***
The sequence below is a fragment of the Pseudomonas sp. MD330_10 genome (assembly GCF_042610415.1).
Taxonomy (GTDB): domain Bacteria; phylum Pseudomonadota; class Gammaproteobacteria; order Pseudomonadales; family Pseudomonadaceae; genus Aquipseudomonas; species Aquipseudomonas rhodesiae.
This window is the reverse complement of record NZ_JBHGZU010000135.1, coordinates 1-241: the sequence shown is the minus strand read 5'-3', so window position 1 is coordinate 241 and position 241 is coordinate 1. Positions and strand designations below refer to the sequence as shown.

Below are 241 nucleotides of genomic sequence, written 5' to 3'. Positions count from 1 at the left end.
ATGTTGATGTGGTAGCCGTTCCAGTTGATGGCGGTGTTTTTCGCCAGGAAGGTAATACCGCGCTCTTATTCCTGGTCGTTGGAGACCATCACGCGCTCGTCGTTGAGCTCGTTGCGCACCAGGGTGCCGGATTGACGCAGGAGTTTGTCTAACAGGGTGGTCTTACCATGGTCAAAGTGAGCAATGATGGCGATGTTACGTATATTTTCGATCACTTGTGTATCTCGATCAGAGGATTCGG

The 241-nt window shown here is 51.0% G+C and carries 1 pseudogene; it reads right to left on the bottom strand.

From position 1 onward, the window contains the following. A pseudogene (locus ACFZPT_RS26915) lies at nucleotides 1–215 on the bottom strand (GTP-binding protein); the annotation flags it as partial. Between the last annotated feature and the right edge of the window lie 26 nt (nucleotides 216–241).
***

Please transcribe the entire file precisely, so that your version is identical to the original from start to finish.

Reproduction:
The sequence below is a fragment of the Pseudomonas sp. MD330_10 genome (assembly GCF_042610415.1).
Taxonomy (GTDB): domain Bacteria; phylum Pseudomonadota; class Gammaproteobacteria; order Pseudomonadales; family Pseudomonadaceae; genus Aquipseudomonas; species Aquipseudomonas rhodesiae.
This window is the reverse complement of record NZ_JBHGZU010000135.1, coordinates 1-241: the sequence shown is the minus strand read 5'-3', so window position 1 is coordinate 241 and position 241 is coordinate 1. Positions and strand designations below refer to the sequence as shown.

Below are 241 nucleotides of genomic sequence, written 5' to 3'. Positions count from 1 at the left end.
ATGTTGATGTGGTAGCCGTTCCAGTTGATGGCGGTGTTTTTCGCCAGGAAGGTAATACCGCGCTCTTATTCCTGGTCGTTGGAGACCATCACGCGCTCGTCGTTGAGCTCGTTGCGCACCAGGGTGCCGGATTGACGCAGGAGTTTGTCTAACAGGGTGGTCTTACCATGGTCAAAGTGAGCAATGATGGCGATGTTACGTATATTTTCGATCACTTGTGTATCTCGATCAGAGGATTCGG

The 241-nt window shown here is 51.0% G+C and carries 1 pseudogene; it reads right to left on the bottom strand.

From position 1 onward, the window contains the following. A pseudogene (locus ACFZPT_RS26915) lies at nucleotides 1–215 on the bottom strand (GTP-binding protein); the annotation flags it as partial. Between the last annotated feature and the right edge of the window lie 26 nt (nucleotides 216–241).